Fermented foods are becoming one of the new probiotic powerhouses to boost the good gut bacteria and improve digestive, cardiovascular and immune health. In this article I will give you a list of fermented foods for healthy gut. Our gut is the biggest part of our immune system and fermented foods will help you to heal and restore gut imbalances. And indeed, probiotics and fermented foods are one of the best foods to cleanse your colon.
Our body is made out of 100 trillion bacteria that help us to stay healthy. These days common household products, cosmetics, antibiotics, and chemical laden fast foods are damaging and killing those beneficial bacteria, causing health issues and diseases.
Luckily, fermented foods can undo the damage and restore the balance of your internal gut flora to keep your body healthy and free of diseases. You can read here more about the 5 reasons your digestive system doesn’t function properly and what to do about it.
What Are Fermented Foods
Lacto-fermentation is a process where micro-organisms – such as bacteria, yeast or molds – break down proteins and carbohydrates in food. The process preserves the food and creates lactic acid, enzymes, vitamins, omega-3 and probiotics. Natural fermentation preserves the nutrients and makes it more digestible.
Although the fermentation of food is an ancient technique known by almost all cultures, these days those foods are lost to our modern society and processed foods took their place.
Why You Should Be Eating Fermented Foods?
Fermented foods are good for your overall health. They introduce good bacteria into your digestive system and help you to restore the balance. They improve bowel health, aid digestion, and improve and support your immune and nerve system.
When combined with a healthy, whole food diet, fermented foods help you to absorb more nutrients from the food you eat. But not only will they help you to absorb more nutrients, they add lots of beneficial nutrients of their own. Those nutrients include B vitamins (vitamin B12 included), omega-3 fatty acids, enzymes and lactic acid.
Lacto-fermentation allows you to store foods for longer periods without the loss of nutrients, and they won’t cost you a fortune. Most of them can be made at home for a few pennies per serving.
Top 10 Fermented Foods For You To Try
- Yogurt or kefir are made with live beneficial cultures. But keep in mind many store bought yogurts or kefirs contain lots of additives and sugar, so make sure to buy plain yogurt or make your own. If you try to avoid dairy, try coconut yogurt instead. Yogurt is one of the superfoods mentioned in the e-book about superfoods which is part of the Natural Health Revolution Program. This program will help you to achieve your health, nutrition or weight loss goals.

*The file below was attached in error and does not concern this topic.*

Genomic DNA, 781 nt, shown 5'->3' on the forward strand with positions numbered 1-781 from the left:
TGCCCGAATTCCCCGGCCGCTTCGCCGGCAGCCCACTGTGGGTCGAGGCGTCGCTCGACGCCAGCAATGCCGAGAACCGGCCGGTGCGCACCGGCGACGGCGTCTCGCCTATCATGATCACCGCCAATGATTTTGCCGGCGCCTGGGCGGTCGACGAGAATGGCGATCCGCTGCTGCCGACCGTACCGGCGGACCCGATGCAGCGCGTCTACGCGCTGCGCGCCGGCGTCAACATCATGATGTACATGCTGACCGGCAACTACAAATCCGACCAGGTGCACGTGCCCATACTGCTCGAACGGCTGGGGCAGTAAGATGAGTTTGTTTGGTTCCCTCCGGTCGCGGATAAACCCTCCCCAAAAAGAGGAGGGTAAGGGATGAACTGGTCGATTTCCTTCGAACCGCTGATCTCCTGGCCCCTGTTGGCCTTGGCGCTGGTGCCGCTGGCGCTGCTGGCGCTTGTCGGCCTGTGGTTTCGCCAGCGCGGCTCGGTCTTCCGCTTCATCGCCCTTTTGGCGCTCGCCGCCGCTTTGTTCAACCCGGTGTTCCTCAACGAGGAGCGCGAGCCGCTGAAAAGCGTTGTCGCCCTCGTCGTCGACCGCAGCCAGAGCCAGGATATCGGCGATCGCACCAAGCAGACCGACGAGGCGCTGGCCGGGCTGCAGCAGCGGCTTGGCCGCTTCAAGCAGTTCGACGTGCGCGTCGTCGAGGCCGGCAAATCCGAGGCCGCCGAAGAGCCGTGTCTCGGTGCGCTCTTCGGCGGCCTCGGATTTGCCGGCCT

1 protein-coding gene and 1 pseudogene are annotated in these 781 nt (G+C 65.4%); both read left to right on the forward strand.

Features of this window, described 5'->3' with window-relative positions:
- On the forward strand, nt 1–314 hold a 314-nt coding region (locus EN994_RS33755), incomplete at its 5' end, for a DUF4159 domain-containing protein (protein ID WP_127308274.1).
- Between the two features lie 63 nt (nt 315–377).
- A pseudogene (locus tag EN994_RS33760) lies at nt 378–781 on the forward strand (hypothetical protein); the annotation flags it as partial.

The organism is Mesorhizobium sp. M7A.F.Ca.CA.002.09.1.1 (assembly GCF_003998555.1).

- Kombucha is fermented black tea that contains a wide range of beneficial gut microorganisms.
- Sauerkraut, or fermented cabbage is easy to make. The only thing you need is cabbage and salt.
- Pickles are well known and loved by many people. These days they are often made with vinegar.
- Miso is a paste made from fermented soybeans and grains. They are full of essential minerals, vitamins and consist out of millions of beneficial microorganisms.
- Tempeh, another form of fermented soybeans is full of protein and amino acids.
- Kimchi is a traditional Korean dish made from fermented cabbage, just like sauerkraut but spicier. It improves digestion and nutrient assimilation, and is known to improve the look of your skin and boost energy.
- Fish sauce is made from mashed up fish, packed in salt. Make sure to buy the right stuff, as some fish sauces are made through a chemical process instead of natural fermentation.
- Vinegar is made through fermenting wine or cider with a bacterial culture.
- Cultured butter or cheese are made from soured milk or cream.
Making your own fermented foods is cheap and easy, but if you decide to purchase them make sure they are raw and unpasteurized. Pasteurization kills the good bacteria.
When you decide to add more fermented foods to your diet to improve your intestinal flora, start slowly and allow your body to get used to them.
Author: Amy Goodrich